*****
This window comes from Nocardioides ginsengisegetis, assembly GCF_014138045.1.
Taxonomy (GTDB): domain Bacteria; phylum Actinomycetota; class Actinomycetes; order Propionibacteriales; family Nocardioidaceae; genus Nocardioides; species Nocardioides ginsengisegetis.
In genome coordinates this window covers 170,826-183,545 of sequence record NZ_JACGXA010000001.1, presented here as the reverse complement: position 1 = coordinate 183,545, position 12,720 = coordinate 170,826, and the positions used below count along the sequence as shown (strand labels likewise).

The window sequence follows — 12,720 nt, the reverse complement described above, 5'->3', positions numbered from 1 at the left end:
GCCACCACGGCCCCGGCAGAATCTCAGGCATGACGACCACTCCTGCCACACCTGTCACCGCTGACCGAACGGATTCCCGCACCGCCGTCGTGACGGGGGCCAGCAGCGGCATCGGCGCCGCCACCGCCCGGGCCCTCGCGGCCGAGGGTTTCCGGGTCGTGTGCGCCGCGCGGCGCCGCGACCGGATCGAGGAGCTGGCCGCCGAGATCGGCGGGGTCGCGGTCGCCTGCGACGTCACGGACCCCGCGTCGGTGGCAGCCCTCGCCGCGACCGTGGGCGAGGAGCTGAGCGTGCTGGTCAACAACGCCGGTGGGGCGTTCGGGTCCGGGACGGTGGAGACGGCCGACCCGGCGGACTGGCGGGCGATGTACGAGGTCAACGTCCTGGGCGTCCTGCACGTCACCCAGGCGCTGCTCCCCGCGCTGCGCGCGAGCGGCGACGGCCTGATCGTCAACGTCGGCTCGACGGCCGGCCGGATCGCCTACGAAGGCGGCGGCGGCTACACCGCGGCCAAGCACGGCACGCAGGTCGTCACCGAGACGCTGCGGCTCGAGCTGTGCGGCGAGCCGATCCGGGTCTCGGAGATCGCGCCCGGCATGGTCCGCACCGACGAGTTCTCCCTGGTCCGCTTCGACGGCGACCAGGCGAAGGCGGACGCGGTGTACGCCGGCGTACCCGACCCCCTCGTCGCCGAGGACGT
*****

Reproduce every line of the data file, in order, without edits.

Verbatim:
This window comes from Nocardioides ginsengisegetis, assembly GCF_014138045.1.
Taxonomy (GTDB): domain Bacteria; phylum Actinomycetota; class Actinomycetes; order Propionibacteriales; family Nocardioidaceae; genus Nocardioides; species Nocardioides ginsengisegetis.
In genome coordinates this window covers 170,826-183,545 of sequence record NZ_JACGXA010000001.1, presented here as the reverse complement: position 1 = coordinate 183,545, position 12,720 = coordinate 170,826, and the positions used below count along the sequence as shown (strand labels likewise).

The window sequence follows — 12,720 nt, the reverse complement described above, 5'->3', positions numbered from 1 at the left end:
GCCACCACGGCCCCGGCAGAATCTCAGGCATGACGACCACTCCTGCCACACCTGTCACCGCTGACCGAACGGATTCCCGCACCGCCGTCGTGACGGGGGCCAGCAGCGGCATCGGCGCCGCCACCGCCCGGGCCCTCGCGGCCGAGGGTTTCCGGGTCGTGTGCGCCGCGCGGCGCCGCGACCGGATCGAGGAGCTGGCCGCCGAGATCGGCGGGGTCGCGGTCGCCTGCGACGTCACGGACCCCGCGTCGGTGGCAGCCCTCGCCGCGACCGTGGGCGAGGAGCTGAGCGTGCTGGTCAACAACGCCGGTGGGGCGTTCGGGTCCGGGACGGTGGAGACGGCCGACCCGGCGGACTGGCGGGCGATGTACGAGGTCAACGTCCTGGGCGTCCTGCACGTCACCCAGGCGCTGCTCCCCGCGCTGCGCGCGAGCGGCGACGGCCTGATCGTCAACGTCGGCTCGACGGCCGGCCGGATCGCCTACGAAGGCGGCGGCGGCTACACCGCGGCCAAGCACGGCACGCAGGTCGTCACCGAGACGCTGCGGCTCGAGCTGTGCGGCGAGCCGATCCGGGTCTCGGAGATCGCGCCCGGCATGGTCCGCACCGACGAGTTCTCCCTGGTCCGCTTCGACGGCGACCAGGCGAAGGCGGACGCGGTGTACGCCGGCGTACCCGACCCCCTCGTCGCCGAGGACGT